Once she understands the physics, she develops a mathematical model from which she can build computer programs that simulate the process, “like a virtual laboratory,” she said.

For yachts, she simulated the air flow over sail shapes to help design better sails and in the case of petroleum engineering, she uses math to build simulations to identify how to produce oil and gas in a way that it has less impact on the environment.

Saving CO2 emissions

One of the fossil energy projects that Margot is working on today is finding out how to extract heavy oil from underground in a less environmentally harmful way. Heavy oil, Margot said, is sticky and hard to move unless it is heated.

There are several ways to heat heavy oil, but current approaches to burning fossil fuels create high levels of CO2 emissions. Dr. Gerritsen is trying to change the process, and in the approach she is studying, the oil is burned under the ground so that the CO2 is generated in the reservoir, and does not create surface-level CO2 emissions.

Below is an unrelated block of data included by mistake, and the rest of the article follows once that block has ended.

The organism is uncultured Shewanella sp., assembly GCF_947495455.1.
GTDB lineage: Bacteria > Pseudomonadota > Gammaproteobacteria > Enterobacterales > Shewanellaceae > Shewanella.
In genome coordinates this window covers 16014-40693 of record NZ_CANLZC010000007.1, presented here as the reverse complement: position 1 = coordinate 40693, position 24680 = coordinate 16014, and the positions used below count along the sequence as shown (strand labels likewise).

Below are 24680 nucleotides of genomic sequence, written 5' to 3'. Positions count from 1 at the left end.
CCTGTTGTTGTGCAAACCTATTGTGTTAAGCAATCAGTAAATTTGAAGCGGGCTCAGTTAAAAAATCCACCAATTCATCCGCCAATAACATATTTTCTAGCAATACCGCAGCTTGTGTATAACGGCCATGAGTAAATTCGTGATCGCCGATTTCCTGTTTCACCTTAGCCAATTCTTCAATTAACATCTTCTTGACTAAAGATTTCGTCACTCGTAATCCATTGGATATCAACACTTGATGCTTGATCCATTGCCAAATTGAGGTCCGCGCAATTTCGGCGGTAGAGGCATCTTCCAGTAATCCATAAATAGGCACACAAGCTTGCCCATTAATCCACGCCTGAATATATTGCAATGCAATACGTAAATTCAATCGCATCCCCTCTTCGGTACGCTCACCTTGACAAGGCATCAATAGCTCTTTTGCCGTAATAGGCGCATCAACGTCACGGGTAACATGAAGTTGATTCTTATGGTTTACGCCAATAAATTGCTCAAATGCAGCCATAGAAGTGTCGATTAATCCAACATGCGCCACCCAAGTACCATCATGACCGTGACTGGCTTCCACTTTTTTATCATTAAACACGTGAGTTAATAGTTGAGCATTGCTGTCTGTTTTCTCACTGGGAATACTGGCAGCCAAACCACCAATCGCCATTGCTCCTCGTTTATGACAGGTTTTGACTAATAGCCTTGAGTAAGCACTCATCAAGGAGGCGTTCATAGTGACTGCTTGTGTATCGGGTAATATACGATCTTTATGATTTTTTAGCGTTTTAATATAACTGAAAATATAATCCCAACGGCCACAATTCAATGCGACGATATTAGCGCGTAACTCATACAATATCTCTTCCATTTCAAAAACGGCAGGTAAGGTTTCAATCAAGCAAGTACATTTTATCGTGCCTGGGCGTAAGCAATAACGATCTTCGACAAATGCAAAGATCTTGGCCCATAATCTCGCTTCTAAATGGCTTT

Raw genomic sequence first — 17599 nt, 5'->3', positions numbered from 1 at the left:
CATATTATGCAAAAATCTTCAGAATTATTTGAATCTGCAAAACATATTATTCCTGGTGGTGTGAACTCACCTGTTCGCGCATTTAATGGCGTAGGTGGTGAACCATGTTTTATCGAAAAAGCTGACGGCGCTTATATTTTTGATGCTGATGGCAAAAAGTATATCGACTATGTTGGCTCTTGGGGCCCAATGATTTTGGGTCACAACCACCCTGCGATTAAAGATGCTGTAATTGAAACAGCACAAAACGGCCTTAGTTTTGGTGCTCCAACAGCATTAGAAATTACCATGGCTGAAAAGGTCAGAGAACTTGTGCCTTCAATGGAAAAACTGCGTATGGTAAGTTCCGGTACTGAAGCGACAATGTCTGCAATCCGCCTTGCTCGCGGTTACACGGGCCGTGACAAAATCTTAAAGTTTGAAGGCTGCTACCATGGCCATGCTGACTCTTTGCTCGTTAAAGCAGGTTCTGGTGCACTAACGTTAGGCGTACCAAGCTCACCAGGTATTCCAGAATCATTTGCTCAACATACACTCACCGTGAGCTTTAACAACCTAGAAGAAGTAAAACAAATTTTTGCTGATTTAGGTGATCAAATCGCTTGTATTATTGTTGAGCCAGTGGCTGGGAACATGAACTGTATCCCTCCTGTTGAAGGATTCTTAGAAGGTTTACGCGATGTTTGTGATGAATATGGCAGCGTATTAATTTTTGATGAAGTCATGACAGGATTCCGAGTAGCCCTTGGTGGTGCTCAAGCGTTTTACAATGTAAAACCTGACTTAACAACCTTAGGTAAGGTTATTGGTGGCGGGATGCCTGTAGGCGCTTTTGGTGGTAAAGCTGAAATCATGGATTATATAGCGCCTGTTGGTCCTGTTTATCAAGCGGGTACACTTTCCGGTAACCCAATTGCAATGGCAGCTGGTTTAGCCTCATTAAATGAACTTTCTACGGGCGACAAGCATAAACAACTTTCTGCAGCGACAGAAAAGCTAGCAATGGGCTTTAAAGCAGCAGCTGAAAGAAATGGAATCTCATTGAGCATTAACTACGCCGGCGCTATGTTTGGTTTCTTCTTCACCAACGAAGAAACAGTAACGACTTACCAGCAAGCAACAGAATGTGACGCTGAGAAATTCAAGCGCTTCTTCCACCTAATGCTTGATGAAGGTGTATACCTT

However, this process, called “in-situ combustion,” is harder to predict and control than the surface-level process. Through her work, Margot is able to simulate in-situ combustion, which offers better insight into how the oil in the reservoir will burn. With this data, she hopes to increase confidence so that companies are more inclined to use in-situ combustion rather than others that are more harmful to the environment.

100 percent clean energy law

Besides fossil energy production, Margot is an expert in renewable energy and has worked on many projects, such as tidal energy production and the assessment of large scale solar and wind energy projects.

How does she see the future? Will renewable energy be our largest source of energy in 30 years?

“It is quite complex,” Margot said.